To become a surfer is not enough to learn how to properly use your surfboard and catch the waves. Because surfing represents the way of life for those who practice it, it is also about learning and respecting some of the basic rules around surfing called “surf etiquette”.
They are not hard, they are not boring, and do not keep you from doing what you like, love, and want to do, but they do serve as a nice guideline on how to behave to be accepted and respected in the surfing circles.
Also, their purpose is to help you not just understand the beauty of surfing, but also to appreciate good sportsmanship, learn how to be fair and how to act in a community. There is no special order you should learn them, they could vary from place to place, some could even have their own, but in the end, it all comes to the same principle – respect the others, and they will respect you.
1. Do Not Drink And Surf
Surfing is not easy. It will include lots of falling and requires a lot of concentration. Also, the surfing board is quite heavy, especially for the beginners, so it could seriously hurt someone.
Add numbed senses of sight, hearing, and touch alcohol causes and your coordination could be seriously damaged. Alcohol also affects your balance, can cause hypothermia because it increases blood flow, not to mention it could slow down your reflexes or make your risk perception wrong.
It is by far a better idea to drink after you’re done and to talk about the waves and the feeling of being out there, than to be sorry because you’ve misjudged something and caused an accident you’d easily avoid when sober.
2. Respect The Priority
The rule says – “The surfer closest to the breaking wave or is farther outside, away from the shore has the priority”. Don’t rush, if you see that the wave is taken, wait for another, it will come. Waves come non-stop, so be patient, don’t push in line, and you’ll earn the respect of the others.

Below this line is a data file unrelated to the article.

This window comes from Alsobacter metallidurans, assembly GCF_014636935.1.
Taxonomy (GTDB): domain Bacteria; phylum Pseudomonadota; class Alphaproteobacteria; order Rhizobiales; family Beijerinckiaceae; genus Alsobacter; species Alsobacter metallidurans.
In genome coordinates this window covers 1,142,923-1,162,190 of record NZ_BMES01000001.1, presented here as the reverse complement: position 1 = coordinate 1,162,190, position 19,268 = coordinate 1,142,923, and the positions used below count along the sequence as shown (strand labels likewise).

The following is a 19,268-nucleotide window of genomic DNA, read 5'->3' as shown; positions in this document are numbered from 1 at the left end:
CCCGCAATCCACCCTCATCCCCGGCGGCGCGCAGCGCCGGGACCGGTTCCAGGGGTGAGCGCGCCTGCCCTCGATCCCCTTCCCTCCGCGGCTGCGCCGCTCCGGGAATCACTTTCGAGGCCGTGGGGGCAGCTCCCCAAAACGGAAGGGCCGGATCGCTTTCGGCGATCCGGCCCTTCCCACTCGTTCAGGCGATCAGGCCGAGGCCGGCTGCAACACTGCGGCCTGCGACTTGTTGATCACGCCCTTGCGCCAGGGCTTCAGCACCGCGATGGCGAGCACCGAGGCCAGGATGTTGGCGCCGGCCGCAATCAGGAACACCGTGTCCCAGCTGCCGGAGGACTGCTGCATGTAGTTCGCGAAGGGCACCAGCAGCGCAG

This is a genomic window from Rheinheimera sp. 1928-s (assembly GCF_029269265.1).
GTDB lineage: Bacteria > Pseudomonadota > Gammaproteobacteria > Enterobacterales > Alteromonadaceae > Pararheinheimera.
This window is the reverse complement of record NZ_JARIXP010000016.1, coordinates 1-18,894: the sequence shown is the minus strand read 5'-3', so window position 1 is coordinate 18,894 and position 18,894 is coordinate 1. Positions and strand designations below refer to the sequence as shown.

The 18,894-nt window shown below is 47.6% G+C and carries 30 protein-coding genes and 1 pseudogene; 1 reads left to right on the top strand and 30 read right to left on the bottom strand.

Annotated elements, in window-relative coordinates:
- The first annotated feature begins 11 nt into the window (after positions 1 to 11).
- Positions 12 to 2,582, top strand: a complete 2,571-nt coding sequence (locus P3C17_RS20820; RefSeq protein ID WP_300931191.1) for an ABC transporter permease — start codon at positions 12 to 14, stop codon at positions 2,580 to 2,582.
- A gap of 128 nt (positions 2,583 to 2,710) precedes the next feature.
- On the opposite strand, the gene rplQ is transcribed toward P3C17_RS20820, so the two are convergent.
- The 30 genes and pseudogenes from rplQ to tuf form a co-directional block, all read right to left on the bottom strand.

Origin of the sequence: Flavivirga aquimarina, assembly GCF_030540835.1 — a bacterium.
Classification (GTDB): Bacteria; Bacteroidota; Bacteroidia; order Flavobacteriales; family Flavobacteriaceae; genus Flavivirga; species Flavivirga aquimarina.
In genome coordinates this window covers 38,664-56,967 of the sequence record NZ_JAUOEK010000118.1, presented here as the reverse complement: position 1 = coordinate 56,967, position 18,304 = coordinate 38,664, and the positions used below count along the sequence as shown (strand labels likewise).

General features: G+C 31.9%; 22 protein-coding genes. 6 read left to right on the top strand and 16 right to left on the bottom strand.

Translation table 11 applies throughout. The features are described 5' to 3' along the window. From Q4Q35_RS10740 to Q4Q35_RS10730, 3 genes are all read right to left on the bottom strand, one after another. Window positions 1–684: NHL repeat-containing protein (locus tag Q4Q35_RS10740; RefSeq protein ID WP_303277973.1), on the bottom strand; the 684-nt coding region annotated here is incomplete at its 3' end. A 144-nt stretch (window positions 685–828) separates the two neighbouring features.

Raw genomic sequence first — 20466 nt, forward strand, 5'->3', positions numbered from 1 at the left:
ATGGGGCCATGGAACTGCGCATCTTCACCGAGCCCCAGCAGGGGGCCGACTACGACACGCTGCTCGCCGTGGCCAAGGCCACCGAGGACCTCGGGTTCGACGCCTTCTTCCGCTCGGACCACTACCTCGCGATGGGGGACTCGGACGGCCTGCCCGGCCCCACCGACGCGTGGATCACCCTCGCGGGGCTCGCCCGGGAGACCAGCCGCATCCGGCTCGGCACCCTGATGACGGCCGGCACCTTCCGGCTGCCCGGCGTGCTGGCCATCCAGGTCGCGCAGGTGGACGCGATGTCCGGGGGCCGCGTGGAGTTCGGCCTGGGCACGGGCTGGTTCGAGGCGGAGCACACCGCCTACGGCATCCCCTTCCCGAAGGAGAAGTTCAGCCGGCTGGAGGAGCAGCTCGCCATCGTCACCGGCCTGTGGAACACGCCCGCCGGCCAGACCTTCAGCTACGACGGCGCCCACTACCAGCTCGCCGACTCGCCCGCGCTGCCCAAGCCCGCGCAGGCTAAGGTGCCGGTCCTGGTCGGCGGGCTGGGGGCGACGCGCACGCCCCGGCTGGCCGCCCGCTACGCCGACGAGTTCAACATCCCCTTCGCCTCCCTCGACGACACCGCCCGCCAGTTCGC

Of course, surfing gathers different types of people, and some will ignore the rules and try to “snake”, which most of the surfing world sees as a disrespectful attitude. Snake happens when someone claims another surfer’s wave by pedaling inside while the other surfer is waiting for the wave to break.
Also, this could happen if you’re surfing on a location where locals think they have priority on every single wave. If you want to avoid the fight, be patient, and wait for your shot, there are enough waves for everybody or change the location. And if you want to try and be the snake, be careful because it could really piss off some of the other surfers.
3. Practice Holding And Throwing Your Surfboard
One of the first things you should learn about surfing is when to stick to your surfboard and when to throw it away. For example, if you’re paddling out, hold onto it, and you’ll get back to the line-up quickly and you’ll also keep those who are paddling behind you safely.